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Old 06-14-2007, 03:25 PM   #11
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Some people's concern for "food safety" borders on paranoia. The turkey is cooked, and it is submerged in a very acidic tomato sauce. Sitting outside of a refrigerator overnight, unless you're living in Death Valley without air conditioning, is NOT going to allow for the growth of anything harmful.

As for eating in a restaurant that does this? I'd be more worried about one of the employees passing on hepatitis C than I would about getting anything from their meat sauce.
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Old 06-14-2007, 03:51 PM   #12
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There is a reason for food paranoia Caine.

If there was nothing to worry about, as you say, then there would be no need to stick it in the fridge ever.

Drive without a seatbelt if you like, but I will always wear mine. So far I have never needed it, but I don't want to be in a situation where I do need it and am not wearing it. Same with food safety. It just takes that one time to make you wish you would have done things differently.
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Old 06-14-2007, 03:59 PM   #13
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Quote:
Originally Posted by bowlingshirt
Would you eat at a restaurant if you knew they did this ?
No, I would not. Furthermore I would not save it my own home if it was going to be served to small children, the very elderly or those with already impaired health. If I owned a restaurant I suspect a cook who did it would be summarily fired. It seems to me to be a question of varying degrees of risk. I don't see anything inconsistent in this with routine risk assessment in other areas of life.

GB, I always wore a seatbelt long before it was required by law.
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Old 06-14-2007, 04:04 PM   #14
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Skilletlicker, I'm glad that you put that you don't recommend doing it, even though you've done it.

Caine, you've obviously never taken any Food Safety and/or Sanitation courses, nor do you practice proper food safety at home if you're giving that type of advice. In general, you routinely give very bad advice and information regarding food. Misinformation is worse than no information at all.
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Old 06-14-2007, 04:07 PM   #15
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I am with you skilletlicker. We all do things that we know may not be the best things to do. I have eaten things that were left out too long. I knew I was taking a risk, but I chose to do it anyway. If someone asked me if it was a smart more I would have said no, but that does not always stop us from doing stupid things
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Old 06-14-2007, 06:37 PM   #16
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According to ANSI you have one hour to get hot food below 70 degrees and an additional 3 hours to get the food below 41 degrees F for a total of four hours in the danger zone. Hot food should never be put into a refridgerator as fridges aren't designed to lower food and the thermal imballance can raise the temp of the other food to unsafe temps (over 41 F)For that you need a blast chiller.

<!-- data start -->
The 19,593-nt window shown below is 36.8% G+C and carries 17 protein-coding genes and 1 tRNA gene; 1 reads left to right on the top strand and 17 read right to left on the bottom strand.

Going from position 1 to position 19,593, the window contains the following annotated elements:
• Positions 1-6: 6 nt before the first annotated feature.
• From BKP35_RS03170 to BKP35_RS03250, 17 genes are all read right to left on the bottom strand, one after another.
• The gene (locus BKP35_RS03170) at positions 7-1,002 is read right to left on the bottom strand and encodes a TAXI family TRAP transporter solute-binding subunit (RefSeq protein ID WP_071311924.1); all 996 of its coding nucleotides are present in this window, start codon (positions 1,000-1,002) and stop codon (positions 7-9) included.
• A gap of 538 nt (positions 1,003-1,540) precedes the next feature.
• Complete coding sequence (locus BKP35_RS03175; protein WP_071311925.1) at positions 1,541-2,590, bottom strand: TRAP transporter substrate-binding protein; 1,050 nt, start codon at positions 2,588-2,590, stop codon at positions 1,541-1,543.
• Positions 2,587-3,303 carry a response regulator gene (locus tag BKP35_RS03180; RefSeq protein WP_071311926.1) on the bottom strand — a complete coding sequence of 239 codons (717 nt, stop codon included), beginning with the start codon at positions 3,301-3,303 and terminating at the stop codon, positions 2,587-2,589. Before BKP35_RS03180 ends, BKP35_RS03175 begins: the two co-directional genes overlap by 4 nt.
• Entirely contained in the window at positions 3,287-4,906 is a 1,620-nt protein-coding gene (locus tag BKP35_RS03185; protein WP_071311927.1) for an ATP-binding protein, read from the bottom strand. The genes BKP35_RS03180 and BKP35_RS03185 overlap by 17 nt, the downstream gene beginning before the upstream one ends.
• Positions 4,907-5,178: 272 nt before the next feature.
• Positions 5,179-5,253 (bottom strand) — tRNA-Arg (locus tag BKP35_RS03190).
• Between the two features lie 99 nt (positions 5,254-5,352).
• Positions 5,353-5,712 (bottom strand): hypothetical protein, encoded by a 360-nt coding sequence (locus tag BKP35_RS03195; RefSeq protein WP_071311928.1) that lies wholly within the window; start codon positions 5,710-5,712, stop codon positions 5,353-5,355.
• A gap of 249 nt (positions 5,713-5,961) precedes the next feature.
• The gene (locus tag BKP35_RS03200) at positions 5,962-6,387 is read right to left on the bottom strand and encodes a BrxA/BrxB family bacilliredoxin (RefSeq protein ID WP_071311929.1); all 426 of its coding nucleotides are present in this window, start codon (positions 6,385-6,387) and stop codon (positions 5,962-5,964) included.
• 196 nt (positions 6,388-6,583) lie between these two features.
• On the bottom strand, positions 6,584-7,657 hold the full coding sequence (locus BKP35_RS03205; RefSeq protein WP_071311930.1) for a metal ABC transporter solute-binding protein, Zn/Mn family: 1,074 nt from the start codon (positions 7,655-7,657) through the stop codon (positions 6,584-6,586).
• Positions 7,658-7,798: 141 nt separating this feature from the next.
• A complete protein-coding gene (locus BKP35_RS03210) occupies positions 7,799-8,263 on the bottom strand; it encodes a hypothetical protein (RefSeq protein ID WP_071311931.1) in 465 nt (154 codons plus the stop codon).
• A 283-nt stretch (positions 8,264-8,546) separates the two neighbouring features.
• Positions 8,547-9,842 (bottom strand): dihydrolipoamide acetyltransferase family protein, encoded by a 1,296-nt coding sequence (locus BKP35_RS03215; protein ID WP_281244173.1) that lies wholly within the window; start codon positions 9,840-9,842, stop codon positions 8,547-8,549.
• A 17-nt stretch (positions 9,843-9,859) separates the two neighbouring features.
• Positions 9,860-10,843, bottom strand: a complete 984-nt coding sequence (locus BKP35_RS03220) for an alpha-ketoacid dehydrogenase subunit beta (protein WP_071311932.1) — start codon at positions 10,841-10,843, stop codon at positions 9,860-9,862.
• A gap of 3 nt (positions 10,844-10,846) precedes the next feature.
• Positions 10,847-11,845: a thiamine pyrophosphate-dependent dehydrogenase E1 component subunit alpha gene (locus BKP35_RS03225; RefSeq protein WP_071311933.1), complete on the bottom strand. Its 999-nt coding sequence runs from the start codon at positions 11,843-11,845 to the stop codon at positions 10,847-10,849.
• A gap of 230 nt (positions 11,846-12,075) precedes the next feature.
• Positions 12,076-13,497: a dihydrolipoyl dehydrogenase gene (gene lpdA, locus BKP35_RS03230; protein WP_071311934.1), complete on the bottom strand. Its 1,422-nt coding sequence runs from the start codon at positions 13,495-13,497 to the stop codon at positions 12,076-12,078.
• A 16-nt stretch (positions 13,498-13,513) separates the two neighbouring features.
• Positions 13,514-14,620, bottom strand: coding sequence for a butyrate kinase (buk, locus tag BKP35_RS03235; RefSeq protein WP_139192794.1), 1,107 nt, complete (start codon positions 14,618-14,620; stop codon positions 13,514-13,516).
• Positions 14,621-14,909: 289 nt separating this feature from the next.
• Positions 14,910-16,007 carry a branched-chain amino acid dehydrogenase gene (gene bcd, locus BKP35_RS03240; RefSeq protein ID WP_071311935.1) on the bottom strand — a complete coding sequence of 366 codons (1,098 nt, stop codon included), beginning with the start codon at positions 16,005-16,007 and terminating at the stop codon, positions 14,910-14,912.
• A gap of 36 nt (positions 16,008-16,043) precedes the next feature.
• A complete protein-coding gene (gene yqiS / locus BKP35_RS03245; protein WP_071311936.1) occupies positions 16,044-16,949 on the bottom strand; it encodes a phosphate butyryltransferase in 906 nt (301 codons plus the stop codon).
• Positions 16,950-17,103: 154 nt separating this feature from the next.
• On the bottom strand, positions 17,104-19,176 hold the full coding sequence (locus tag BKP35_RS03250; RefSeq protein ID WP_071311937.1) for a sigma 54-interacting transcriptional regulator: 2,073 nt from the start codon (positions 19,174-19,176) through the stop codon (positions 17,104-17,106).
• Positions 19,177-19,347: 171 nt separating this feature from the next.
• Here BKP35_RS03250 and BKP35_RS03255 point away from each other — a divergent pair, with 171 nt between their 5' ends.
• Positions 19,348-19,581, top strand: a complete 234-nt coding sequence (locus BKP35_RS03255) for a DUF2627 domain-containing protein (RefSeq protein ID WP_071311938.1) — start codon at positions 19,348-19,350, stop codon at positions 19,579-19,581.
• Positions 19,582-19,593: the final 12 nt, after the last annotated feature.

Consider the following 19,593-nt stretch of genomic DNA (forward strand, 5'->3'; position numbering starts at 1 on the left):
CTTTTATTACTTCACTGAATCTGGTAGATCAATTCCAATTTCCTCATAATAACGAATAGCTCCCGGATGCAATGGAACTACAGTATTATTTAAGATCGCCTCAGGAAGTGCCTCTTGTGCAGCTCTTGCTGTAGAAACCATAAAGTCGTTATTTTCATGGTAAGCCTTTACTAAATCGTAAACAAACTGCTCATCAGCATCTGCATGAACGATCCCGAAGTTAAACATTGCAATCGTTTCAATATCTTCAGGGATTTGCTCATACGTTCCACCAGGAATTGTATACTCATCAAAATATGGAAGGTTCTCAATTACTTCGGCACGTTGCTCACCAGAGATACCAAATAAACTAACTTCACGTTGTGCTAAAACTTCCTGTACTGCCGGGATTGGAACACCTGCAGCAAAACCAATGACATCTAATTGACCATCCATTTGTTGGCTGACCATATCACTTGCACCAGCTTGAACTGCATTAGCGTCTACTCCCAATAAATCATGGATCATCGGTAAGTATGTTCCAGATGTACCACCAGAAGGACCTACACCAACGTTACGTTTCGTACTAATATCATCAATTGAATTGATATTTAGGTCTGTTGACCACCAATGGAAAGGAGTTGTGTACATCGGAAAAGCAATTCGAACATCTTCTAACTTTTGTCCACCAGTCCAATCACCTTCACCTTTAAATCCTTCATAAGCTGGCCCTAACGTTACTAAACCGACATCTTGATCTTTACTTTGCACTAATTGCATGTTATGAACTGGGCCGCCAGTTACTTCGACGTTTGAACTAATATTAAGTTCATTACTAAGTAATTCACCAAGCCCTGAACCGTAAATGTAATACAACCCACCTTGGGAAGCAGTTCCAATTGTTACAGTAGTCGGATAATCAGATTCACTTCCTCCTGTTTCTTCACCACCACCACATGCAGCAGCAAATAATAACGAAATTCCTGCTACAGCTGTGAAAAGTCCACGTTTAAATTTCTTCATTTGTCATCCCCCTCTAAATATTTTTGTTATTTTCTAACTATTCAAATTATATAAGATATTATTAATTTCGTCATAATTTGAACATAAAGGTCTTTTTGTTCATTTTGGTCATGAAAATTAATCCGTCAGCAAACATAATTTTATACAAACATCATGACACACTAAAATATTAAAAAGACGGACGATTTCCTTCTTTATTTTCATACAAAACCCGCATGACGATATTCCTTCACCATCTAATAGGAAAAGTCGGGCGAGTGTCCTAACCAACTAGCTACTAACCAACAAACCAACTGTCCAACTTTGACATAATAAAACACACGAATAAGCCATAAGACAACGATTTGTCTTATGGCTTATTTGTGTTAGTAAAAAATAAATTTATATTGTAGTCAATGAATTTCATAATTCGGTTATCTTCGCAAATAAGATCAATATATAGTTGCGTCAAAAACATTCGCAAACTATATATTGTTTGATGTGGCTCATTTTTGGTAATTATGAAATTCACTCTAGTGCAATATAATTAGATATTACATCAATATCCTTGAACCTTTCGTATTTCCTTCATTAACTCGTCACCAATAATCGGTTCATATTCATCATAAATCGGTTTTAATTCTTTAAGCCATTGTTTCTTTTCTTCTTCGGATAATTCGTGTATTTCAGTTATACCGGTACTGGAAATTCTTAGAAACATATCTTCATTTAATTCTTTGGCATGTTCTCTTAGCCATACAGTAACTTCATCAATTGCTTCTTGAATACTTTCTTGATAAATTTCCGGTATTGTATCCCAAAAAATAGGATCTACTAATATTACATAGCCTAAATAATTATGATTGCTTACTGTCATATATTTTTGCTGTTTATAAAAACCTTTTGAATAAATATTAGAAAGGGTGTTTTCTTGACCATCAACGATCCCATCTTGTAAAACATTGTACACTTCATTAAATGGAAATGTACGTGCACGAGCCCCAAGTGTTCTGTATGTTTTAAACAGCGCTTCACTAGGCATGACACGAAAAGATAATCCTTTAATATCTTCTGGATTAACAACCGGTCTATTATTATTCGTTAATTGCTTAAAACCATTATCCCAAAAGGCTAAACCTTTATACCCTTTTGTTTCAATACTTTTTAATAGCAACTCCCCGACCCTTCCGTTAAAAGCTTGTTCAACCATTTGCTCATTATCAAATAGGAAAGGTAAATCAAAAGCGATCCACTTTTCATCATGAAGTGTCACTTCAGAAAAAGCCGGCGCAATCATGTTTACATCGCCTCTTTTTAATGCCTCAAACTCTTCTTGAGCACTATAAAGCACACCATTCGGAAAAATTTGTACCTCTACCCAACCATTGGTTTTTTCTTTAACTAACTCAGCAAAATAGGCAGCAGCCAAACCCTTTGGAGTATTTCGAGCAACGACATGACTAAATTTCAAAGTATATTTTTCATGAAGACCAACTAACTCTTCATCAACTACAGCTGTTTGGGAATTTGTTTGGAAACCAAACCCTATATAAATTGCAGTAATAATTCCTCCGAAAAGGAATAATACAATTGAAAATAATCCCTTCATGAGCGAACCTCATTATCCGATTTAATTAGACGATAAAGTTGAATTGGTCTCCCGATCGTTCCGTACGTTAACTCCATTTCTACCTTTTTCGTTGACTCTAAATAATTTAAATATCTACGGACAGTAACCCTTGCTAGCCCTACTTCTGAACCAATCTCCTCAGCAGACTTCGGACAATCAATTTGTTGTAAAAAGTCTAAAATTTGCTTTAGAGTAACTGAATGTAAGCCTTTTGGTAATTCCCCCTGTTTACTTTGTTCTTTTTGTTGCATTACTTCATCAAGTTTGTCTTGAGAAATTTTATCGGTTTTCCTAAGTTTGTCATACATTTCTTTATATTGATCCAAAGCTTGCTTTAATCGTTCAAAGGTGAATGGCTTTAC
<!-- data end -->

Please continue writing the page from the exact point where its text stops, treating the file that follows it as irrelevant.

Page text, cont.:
Cold water baths work really well, water is a great thermal conductor. I can get 8 quarts of boiling chicken stock below 70 F in less than 10 minuets using ice cubes and opposite stirring directions.

Sad but true, the overwhelming occurance of "food poisoning" come from cross contamination from either the cook or diner not washing their hands after doing poopy things.

Wash your hands, and use a paper towel to turn off the water afterwards or you'll just recontaminate yourself.
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Old 06-14-2007, 07:08 PM   #17
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Quote:
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According to ANSI you have one hour to get hot food below 70 degrees. . .
I'm assuming the clock starts on that one hour when the temp of the hot food drops to 140. I've never timed it but a gallon or more of stock simmering at about 190F in a good heavy stock pot will take quite a while to drop to 140. I'd bet it's more than an hour, maybe a lot more.
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Old 06-14-2007, 08:24 PM   #18
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Quote:
Originally Posted by skilletlicker
I'm assuming the clock starts on that one hour when the temp of the hot food drops to 140. I've never timed it but a gallon or more of stock simmering at about 190F in a good heavy stock pot will take quite a while to drop to 140. I'd bet it's more than an hour, maybe a lot more.

Yup, till then it's good for service all day. Water based liquid does hold heat a long while, that's why a blast chiller or water bath is so important before putting hot food in the fridge.
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Old 06-14-2007, 08:36 PM   #19
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I do the ice bath method if its a big batch of sauce or pour it in a big wide roasting pan giving it alot of surface to cool quickly I have also used a small portable fan set on large amounts of ground meat mixes like for burrito fillings several pounds) and that works like a dream.
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Old 06-14-2007, 08:42 PM   #20
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Micheal! Whats a chill blaster? Is it a plastic tube filled with frozen water? How well do they work in a big pot?
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